The CLA has condemned the government for an ‘abdication of responsibility’ over new energy efficiency rules for listed buildings.
In a damning critique, the CLA – a membership organisation for owners of land, property and businesses in rural England and Wales – has criticised ministers for their failure to ‘confront the fundamentally flawed rules that make understanding compliance with energy efficiency regulations all but impossible’.
The new energy efficiency standards, which will come into play in less than six months, will affect thousands of listed and heritage buildings throughout the UK countryside. From 2018 it will be illegal to rent out a property with an energy performance certificate (EPC) rating of lower than E to a new tenant. From April 2020, the same will apply to existing tenants. The regulations apply to all buildings which are legally required to have an EPC.
The CLA, over the last three years, has repeatedly called on ministers to deal with the fundamental flaws in the new regulation. They say listed buildings are ambiguously exempt from needing an EPC while at the same time being required to have one, to prove that the installation of the new energy efficiency measures would drastically change the character or appearance of a heritage building.
EPCs, which were introduced by EU Directive in 2003, have been criticised for not accurately assessing the true energy performance of a heritage or listed building. Consequently, the CLA believes all listed buildings should be exempt from EPC requirements, with property owners instead being encouraged to attain energy efficiency ‘through means that are more appropriate to the building type and construction’.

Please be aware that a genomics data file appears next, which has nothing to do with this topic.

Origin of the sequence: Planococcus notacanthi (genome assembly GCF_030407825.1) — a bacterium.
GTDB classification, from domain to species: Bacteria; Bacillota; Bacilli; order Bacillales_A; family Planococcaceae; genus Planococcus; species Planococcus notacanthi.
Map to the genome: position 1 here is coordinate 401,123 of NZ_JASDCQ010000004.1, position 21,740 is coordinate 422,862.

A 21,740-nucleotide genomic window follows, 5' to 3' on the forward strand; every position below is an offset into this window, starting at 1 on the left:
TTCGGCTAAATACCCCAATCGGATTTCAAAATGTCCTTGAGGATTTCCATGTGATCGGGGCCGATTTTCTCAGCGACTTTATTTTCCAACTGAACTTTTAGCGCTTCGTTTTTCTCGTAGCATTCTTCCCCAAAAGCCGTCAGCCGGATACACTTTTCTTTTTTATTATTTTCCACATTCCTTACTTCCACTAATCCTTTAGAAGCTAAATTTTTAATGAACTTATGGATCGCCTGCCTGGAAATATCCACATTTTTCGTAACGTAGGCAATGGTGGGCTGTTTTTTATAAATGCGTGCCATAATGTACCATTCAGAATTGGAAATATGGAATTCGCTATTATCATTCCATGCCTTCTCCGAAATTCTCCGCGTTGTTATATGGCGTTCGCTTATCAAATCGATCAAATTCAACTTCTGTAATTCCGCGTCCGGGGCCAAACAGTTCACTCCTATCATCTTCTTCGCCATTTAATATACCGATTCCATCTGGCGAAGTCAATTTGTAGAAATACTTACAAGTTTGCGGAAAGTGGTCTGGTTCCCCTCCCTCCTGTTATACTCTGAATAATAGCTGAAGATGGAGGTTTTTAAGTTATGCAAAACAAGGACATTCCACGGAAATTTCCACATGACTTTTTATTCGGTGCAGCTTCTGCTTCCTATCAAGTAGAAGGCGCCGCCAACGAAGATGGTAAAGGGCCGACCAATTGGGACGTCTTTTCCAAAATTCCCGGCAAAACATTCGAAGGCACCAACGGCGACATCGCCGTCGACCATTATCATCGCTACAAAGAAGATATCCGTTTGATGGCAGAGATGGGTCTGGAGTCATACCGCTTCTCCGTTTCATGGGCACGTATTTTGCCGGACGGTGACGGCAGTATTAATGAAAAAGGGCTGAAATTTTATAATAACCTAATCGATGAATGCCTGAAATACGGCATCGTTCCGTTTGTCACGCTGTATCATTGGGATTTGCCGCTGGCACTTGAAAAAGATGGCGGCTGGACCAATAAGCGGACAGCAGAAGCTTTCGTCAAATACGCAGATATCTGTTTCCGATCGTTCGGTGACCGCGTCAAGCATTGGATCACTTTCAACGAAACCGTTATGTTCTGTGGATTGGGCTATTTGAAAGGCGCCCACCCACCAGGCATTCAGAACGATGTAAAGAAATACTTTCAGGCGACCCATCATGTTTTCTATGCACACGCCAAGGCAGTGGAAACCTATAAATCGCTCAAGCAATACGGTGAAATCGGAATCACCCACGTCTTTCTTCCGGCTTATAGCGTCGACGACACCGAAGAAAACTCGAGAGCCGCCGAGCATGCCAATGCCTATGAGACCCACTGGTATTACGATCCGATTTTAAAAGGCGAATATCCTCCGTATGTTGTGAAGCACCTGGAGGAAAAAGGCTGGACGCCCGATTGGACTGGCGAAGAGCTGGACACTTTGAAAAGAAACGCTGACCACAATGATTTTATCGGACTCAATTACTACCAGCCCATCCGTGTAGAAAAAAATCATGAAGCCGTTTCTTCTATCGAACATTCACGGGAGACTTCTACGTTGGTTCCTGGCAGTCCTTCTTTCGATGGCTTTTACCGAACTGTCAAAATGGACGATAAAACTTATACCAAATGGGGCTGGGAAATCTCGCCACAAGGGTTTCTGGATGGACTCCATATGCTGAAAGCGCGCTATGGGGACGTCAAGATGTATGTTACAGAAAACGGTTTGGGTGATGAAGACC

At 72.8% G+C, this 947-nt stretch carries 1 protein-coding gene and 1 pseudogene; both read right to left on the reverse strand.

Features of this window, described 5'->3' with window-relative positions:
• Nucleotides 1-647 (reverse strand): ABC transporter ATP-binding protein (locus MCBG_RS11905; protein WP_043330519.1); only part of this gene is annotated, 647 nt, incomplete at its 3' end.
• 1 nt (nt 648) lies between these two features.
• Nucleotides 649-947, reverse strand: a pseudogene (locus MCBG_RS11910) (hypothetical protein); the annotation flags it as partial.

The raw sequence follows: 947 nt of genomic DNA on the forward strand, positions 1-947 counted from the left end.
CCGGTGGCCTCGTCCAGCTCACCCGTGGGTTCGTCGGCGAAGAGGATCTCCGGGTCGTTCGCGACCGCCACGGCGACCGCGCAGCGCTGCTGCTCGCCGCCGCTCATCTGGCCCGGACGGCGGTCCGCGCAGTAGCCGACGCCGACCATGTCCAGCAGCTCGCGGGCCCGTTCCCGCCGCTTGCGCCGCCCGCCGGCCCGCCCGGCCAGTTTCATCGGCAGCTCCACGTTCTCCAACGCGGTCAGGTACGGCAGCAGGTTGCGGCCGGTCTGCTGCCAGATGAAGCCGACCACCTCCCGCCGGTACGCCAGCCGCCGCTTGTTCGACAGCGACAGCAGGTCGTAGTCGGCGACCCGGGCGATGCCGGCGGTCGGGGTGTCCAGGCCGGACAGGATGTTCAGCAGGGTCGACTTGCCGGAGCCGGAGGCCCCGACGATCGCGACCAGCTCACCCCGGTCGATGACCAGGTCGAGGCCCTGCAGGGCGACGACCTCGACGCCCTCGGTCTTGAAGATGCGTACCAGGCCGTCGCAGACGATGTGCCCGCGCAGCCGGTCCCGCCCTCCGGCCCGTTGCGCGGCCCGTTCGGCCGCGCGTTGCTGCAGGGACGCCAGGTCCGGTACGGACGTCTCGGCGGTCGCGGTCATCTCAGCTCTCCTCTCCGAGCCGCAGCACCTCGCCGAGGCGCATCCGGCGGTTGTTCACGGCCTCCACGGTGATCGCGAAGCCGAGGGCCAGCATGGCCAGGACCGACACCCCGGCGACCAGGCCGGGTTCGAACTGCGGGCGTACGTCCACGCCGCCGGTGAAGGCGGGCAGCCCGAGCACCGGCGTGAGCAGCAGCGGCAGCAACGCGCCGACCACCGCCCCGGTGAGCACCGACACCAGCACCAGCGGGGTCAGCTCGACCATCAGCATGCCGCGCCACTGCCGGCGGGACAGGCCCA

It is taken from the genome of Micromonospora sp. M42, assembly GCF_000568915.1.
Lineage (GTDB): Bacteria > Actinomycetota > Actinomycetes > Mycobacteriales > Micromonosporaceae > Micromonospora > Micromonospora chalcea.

Following more than two years of delay, new guidance was recently published by the Department for Business, Energy and Industrial Strategy. It advises owners of heritage or listed property to make their own minds up about whether they need an EPC or not. If they are unsure, they should seek advice from Trading Standards.
“There are hundreds of thousands of concerned owners of listed buildings who face continuing ambiguity,” Ross Murray, CLA president, said. “Having promised guidance for more than a year, it has finally arrived and fails to give a clear message.”
He added: “The policy is fundamentally flawed due to an error made when the Government transposed the Energy Performance of Building Directive into UK law. Rather than admitting this and committing to doing something about it, the Government is essentially just passing the problem on to thousands of property owners. “
Murray said the result of this has been endless confusion and potentially costly and unnecessary bills, as well as potential damage to good heritage buildings across the countryside and in towns and cities.
“We have sought clarity on this issue week in week out for over a year,” he concluded. “The failure of officials and ministers to confront the original transposition error is an abdication of responsibility.”